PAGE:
Margate Creatives, 2010s (silverpoint on gesso on board, 20.7cm x 14.2cm) is one of an ongoing series of small silverpoint drawings of people in costume, or in uniform, with a connection to the English seaside town of Margate.
How people chose to dress, or what they are required to wear for their jobs, say a lot about a particular place at a particular time.
For example, small photograph of a smiling man, dressed in Battledress and walking down Cliftonville’s Northdown Road on a sunny day in 1940, says something about Margate during a time of war; and yet it is also just a picture of a smiling man seen on a sunny day (this image may become the basis of a future drawing) .
In my drawing, Margate Imperialists, 1930s (see earlier posts), we see men dressed as women, someone dressed as a working class ‘Margate Landlady’, a black-faced minstrel and a member of the Klu Klux Klan. All of these people are assembled around a young woman dressed as Britannia. Perhaps it was Empire Day.
In 2010s Margate we see two women at a Margate-themed party: one dressed as a local businessman and the other dressed as an estate agent’s ‘SOLD’ sign. Margate is presently experiencing the mixed blessings of ‘cultural regeneration’.
If I could make money from the amount of time and I spend (waste?) working on things that never get to be finished works of art I would be a very, very, rich man.
I tell myself that all the effort will bare fruit in the fullness of time and that all the time and effort is an investment in works of art yet to come. Somehow or other, in spite of my doubts, I seem to keep the faith and keep on working away at my ideas and drawings. I couldn’t tell you why.
I’ve dug these silverpoint drawings out of their drawer to look at them and see if looking at them will suggests a possible next move. I’m showing them here because otherwise they might never be seen or become finished works of art. These are not finished drawings but they each have their moments: subtle things that suggests possible next moves.
Margate Imperialists 1930s, 2017, silver on gesso on board, 21cm x 30cm.
Work on this drawing has come to an end. I could carry on working on it but I shan’t.
The drawing is based on a small photographic image on a postcard taken somewhere in Margate in the 1930s. My guess is that the people here were dressed for an Empire Day event. This is one of a number of drawings based on the same image. It is one of a series of drawings based on images of people dressed in costumes of some sort and with a Margate connection.
In a Margate junk shop I can connect anything with anything.
A lot of my work draws on people and things connected with Margate. A recurring theme is the way in which the slightest things in life, and the humblest objects that exist, can be linked to, and imply the presence of, the world’s biggest events.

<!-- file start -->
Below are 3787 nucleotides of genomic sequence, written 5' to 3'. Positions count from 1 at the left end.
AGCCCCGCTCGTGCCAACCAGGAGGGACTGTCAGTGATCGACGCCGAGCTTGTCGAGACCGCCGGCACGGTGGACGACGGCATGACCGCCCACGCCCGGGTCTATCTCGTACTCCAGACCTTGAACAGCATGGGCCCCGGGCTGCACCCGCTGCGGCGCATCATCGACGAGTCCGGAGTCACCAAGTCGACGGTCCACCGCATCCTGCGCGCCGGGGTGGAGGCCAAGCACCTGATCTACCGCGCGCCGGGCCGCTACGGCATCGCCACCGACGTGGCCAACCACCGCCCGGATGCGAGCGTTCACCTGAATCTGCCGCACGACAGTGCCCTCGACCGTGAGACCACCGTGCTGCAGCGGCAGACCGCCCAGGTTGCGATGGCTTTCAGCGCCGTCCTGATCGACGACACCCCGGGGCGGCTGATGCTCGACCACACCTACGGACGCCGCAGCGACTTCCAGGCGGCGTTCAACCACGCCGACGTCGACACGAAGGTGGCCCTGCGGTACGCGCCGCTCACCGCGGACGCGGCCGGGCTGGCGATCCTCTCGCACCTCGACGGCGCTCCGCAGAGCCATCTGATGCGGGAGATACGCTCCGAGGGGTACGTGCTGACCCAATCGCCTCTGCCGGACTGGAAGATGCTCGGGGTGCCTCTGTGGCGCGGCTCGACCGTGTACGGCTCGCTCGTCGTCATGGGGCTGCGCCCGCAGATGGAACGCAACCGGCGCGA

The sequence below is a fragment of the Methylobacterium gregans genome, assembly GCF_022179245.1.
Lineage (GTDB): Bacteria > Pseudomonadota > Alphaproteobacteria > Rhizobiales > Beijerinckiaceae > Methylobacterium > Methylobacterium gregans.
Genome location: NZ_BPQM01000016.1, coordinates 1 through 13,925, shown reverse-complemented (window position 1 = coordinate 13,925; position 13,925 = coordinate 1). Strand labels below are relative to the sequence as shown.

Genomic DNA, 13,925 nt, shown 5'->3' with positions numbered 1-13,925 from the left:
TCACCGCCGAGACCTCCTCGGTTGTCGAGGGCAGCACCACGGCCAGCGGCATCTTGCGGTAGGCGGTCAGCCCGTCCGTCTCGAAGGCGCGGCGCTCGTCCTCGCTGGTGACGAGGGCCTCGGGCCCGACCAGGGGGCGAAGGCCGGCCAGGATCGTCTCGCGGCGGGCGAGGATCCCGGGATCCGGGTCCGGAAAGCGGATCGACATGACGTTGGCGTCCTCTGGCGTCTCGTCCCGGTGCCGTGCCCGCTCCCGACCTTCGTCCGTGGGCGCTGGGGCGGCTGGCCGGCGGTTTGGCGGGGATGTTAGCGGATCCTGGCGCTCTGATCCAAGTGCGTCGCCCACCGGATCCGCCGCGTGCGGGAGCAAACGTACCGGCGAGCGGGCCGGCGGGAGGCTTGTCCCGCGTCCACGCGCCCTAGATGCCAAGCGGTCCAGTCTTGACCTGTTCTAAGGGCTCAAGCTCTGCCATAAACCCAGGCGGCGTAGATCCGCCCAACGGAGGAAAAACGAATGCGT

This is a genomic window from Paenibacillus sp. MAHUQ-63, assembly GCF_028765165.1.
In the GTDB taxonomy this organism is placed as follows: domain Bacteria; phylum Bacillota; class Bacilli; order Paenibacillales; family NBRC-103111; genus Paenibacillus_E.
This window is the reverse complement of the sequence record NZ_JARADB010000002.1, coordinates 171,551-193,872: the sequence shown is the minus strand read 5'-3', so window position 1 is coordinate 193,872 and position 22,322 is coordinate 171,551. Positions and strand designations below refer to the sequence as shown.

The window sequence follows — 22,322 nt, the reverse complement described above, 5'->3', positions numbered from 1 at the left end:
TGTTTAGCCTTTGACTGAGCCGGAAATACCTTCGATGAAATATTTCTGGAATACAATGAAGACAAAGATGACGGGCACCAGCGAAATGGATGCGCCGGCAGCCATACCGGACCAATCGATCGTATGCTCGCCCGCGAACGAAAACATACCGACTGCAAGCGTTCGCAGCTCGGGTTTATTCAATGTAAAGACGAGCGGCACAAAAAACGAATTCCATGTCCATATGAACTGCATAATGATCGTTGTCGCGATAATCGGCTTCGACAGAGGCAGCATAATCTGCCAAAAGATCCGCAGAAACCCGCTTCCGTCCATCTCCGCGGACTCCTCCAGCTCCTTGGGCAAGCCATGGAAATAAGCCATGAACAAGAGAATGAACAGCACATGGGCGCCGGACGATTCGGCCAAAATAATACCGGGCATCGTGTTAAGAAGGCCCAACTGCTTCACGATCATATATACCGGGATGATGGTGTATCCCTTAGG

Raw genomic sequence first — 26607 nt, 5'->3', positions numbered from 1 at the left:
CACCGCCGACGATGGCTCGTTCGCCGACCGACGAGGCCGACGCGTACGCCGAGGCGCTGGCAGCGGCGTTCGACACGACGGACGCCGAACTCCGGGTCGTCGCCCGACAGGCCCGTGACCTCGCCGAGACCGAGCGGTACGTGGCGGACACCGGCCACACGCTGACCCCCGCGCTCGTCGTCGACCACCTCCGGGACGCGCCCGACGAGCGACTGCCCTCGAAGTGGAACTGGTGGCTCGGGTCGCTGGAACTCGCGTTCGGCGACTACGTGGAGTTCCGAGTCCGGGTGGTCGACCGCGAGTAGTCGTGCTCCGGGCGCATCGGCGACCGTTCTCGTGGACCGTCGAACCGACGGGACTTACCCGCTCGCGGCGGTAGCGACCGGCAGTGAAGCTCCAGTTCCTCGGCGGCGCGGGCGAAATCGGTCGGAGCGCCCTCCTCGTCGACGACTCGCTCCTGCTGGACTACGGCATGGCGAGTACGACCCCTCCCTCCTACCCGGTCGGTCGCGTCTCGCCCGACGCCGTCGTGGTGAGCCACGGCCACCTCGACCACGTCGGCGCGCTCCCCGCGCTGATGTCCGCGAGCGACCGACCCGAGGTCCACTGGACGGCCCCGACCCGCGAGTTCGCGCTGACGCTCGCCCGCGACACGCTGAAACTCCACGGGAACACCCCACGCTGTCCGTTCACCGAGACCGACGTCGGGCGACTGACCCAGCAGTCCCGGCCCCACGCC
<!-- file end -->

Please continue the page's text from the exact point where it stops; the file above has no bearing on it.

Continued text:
Here is a picture of some works in progress captured in a moment of a Margate sunset light. These silverpoint drawings are based on found photographs taken in Germany in the 1930s. Somehow they made their way into a secondhand shop in Cliftonville in 2017. And from there they came into my hands.
There was a point in time when a momentary look was captured in the instant of a photographic image. Now, here, l am taking time to look at those traces of those moments in those people’s lives and drawing – I could almost say conjuring – something out of them. We’ll see what comes of it.
I shall post more about this work as it develops further.
You can see earlier images of this work on Instagram.
This drawing (silverpoint on gesso on board) was recently on show at The National Portrait Gallery, in London, in an exhibition which included about a hundred A5 size portraits donated by mystery artists. The work was for sale as part of the 2017 Portrait Gala event and The Mystery Portrait Postcard exhibition. The gala event and exhibition were part of a fund raising event to raise money for the gallery. The exhibition lasted for about three weeks but the names of the artists were kept a secret until just last week. I’m now allowed to say that this one was mine.
The drawing is based on a photo booth image of my mum which was probably used for a bus pass. It’s one of an on going series of drawings based on photo booth images. Photobooth images capture little, unimportant, moments of a person’s life.
Scroll down this home page or click on the ‘people’ category to find examples of related works.
Drawings can be like little poems; they can stand alone as intensely troubled-over, individual, works of art in their own right.
This tiny drawing is of a chalk stack at Botany Bay near to where I live. The piece is about 5cm by 6.5cm in size and it is drawn with silver on gesso on card. I might make a series of drawings of this stone. We’ll see. This work stands on its own but it shares themes in common with lots of my work: presence and the passing of time.
The tides and the weather are slowly eroding this chalk stack away to nothing. In time it will no longer figure in anyone’s line of sight. This familiar (familiar to me at least) feature on the high tide line makes me think about time and about change over the course of time – it can stand for that.